Parlays represent one of the most popular forms of sports betting -- one that is very profitable for bookmakers.
A parlay is a very simple form of betting that requires bettors to pick the winner of two or more outcomes. Parlays can be comprised of as few as two legs to as many as the individual bookmaker will accept, and they require all legs to win for bettors to collect.
Parlays are generally branded as “sucker bets.” They attract bettors through the allure of a big potential payoff. But the real winners from parlay betting are undoubtedly bookmakers, who have them to thank for a significant proportion of their hold.
That sense of hope derives from the fact that parlays can pay significant sums for very little outlay. Parlay odds are derived by multiplying the odds of each leg, and these can add up quickly. For example, a three-leg moneyline parlay of 110, 120 and 150 pays at 1055 odds. So for a $10 parlay you can collect $115.50, with a profit of $105.50.
Big wins. Small outlay. This appeals to many recreational bettors. What they fail to account for, though, is the difficulty of finding more than one winner and the fact that including lowvalue legs multiplies the likelihood of defeat. Understanding probability and expected value are essential when betting parlays.
In the above example, if one of those legs loses and two win, the bettor receives nothing. Had that bettor wagered $3 on each individual leg, he or she would have recorded a small profit rather than a 100% loss.
One “strategy” that is typically used by many public bettors is to parlay a lot of short-priced favorites, figuring they’ve found a number of “easy wins” and are getting inflated odds. This is fool’s gold. The best example of this usually comes on College Football Saturdays, when recreational bettors go across the board looking for big-name programs, finding 10 or 12 teams at -1000, -1200, -800 etc. and try to get better than 100 for the overall parlay payout. These types of teams don’t always hold value -- in fact, because many are public teams, very few do -- and it is fairly common for at least one big favorite to go down on a given weekend.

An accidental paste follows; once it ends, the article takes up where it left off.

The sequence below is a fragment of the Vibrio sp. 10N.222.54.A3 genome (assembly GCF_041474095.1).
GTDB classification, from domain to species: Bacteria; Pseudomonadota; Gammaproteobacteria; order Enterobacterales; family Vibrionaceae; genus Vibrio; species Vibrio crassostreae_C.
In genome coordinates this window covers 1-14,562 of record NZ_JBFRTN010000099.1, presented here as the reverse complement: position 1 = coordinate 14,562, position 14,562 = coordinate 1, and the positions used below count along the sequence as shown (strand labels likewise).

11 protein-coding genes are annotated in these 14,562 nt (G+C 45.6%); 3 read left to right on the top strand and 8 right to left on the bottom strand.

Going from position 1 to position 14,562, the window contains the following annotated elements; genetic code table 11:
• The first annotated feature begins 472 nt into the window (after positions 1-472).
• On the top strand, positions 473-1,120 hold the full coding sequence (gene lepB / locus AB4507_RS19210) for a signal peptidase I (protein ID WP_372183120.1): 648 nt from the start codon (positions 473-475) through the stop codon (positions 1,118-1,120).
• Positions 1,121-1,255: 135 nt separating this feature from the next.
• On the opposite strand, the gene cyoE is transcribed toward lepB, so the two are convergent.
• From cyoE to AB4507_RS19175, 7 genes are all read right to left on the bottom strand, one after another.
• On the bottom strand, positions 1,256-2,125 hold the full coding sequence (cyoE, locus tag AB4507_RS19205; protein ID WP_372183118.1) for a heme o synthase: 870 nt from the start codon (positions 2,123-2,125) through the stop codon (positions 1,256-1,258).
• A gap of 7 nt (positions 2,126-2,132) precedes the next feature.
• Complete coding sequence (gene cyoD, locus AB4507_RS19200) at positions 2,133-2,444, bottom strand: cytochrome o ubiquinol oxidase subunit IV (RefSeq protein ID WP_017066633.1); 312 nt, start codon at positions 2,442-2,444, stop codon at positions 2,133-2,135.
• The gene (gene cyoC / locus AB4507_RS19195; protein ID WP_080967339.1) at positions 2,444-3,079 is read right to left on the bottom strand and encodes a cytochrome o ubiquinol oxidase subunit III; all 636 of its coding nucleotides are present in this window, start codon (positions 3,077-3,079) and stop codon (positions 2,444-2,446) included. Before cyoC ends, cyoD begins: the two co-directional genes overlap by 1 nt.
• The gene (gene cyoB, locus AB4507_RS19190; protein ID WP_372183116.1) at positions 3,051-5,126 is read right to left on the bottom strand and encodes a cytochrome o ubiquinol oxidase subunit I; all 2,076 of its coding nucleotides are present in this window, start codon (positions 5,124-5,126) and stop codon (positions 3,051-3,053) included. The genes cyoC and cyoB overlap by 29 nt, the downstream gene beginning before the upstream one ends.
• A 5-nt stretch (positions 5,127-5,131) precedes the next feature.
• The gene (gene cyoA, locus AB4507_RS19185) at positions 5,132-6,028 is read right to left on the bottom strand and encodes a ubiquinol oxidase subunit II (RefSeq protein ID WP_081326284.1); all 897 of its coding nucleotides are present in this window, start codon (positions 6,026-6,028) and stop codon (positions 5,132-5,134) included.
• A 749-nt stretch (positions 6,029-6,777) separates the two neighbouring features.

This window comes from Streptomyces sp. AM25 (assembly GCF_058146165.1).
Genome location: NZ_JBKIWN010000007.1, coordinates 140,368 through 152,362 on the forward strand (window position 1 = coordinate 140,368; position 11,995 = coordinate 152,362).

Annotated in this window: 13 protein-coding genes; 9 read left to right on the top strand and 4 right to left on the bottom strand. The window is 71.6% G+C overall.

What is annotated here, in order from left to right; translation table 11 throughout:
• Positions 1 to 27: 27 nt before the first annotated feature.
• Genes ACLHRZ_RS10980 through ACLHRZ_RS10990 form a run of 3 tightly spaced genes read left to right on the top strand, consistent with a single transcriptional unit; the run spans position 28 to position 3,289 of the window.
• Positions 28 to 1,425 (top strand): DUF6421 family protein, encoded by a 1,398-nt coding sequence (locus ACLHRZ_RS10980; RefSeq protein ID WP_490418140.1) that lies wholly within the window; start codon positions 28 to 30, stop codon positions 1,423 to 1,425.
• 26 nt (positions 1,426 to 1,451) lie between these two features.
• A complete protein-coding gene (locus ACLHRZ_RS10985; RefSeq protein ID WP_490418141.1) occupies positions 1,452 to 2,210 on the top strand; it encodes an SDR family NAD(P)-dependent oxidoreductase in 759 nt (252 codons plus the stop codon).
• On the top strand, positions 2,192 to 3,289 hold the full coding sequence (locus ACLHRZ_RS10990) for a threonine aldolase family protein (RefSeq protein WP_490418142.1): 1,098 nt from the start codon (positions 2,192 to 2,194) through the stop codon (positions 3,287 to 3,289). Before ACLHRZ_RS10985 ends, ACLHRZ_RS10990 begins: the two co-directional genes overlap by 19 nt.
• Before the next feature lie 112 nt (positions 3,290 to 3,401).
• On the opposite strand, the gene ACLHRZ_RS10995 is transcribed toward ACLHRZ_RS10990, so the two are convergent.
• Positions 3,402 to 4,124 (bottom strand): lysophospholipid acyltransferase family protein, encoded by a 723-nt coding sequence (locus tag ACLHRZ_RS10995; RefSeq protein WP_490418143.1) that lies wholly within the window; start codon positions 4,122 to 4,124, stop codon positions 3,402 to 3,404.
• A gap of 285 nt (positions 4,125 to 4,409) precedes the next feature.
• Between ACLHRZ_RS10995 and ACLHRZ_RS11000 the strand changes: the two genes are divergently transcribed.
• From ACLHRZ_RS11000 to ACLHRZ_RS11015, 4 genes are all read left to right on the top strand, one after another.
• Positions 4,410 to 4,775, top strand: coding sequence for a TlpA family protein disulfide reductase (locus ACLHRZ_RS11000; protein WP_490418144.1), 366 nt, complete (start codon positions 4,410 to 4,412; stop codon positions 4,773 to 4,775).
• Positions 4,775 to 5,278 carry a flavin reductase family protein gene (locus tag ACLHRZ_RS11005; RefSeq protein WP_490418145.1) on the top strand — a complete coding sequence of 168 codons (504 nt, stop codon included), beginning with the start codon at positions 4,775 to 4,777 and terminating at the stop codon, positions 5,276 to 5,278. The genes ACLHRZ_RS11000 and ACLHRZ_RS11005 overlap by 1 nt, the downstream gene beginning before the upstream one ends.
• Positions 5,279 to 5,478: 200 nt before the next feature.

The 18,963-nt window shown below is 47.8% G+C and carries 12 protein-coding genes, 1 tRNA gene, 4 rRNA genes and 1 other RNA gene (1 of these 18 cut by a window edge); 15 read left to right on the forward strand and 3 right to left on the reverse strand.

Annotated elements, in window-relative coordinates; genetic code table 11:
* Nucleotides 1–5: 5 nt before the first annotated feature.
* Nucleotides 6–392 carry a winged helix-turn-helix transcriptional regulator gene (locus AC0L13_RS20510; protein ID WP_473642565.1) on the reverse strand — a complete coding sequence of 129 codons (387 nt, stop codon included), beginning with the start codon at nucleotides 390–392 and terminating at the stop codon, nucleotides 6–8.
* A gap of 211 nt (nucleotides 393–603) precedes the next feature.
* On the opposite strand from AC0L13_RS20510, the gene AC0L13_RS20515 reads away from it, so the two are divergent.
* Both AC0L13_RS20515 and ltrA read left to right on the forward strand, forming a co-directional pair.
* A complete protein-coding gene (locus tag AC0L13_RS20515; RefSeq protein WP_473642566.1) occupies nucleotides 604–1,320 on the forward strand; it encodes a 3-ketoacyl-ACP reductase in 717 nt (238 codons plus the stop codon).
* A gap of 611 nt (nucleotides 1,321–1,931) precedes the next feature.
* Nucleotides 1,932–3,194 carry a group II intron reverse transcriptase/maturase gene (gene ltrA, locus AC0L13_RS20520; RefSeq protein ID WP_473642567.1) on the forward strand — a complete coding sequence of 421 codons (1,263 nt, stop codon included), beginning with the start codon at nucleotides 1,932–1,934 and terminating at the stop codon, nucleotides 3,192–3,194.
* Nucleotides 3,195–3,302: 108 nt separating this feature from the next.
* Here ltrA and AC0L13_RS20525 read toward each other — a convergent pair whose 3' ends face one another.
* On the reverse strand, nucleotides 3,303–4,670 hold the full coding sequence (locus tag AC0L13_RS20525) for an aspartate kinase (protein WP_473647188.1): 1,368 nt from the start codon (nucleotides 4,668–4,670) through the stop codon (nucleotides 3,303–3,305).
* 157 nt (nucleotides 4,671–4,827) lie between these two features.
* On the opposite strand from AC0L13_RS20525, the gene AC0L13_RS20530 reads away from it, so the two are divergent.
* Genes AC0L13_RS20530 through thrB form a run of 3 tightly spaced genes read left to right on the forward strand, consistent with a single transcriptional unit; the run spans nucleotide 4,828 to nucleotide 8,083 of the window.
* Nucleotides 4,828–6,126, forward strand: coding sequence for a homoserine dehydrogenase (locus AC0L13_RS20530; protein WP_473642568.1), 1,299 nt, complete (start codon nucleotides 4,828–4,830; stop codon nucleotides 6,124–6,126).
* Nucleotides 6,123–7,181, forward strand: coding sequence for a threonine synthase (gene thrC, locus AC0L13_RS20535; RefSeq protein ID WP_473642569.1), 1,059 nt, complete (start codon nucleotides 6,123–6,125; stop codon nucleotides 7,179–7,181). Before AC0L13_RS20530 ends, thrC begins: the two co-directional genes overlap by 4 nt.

While parlay betting is, for the most part, avoided by sharp bettors, there are times parlays can present excellent value. At its simplest, a parlay can provide value if all of the legs included offer value. That is, if bettors are sure they have a proven, discernible edge on each leg of a parlay, the overall parlay will present positive expected value.
There are other angles where value can be provided in a parlay as well. A great example of this is betting the spread and total in the same game. The underdog and the under, particularly in a game with a low total, can prove excellent value and even more so if it is a contest that is set to be impacted by bad weather. The reason is simple: with fewer points expected to be scored, it will be harder for a favorite to cover a big line.
For the most part, though, bettors should be wary of parlays. The odds, quite simply, aren’t in your favor. Matt Chaprales is head of content for PointsBet. For more NFL betting tips, check out PointsBet’s blog at pointsbet.com/blog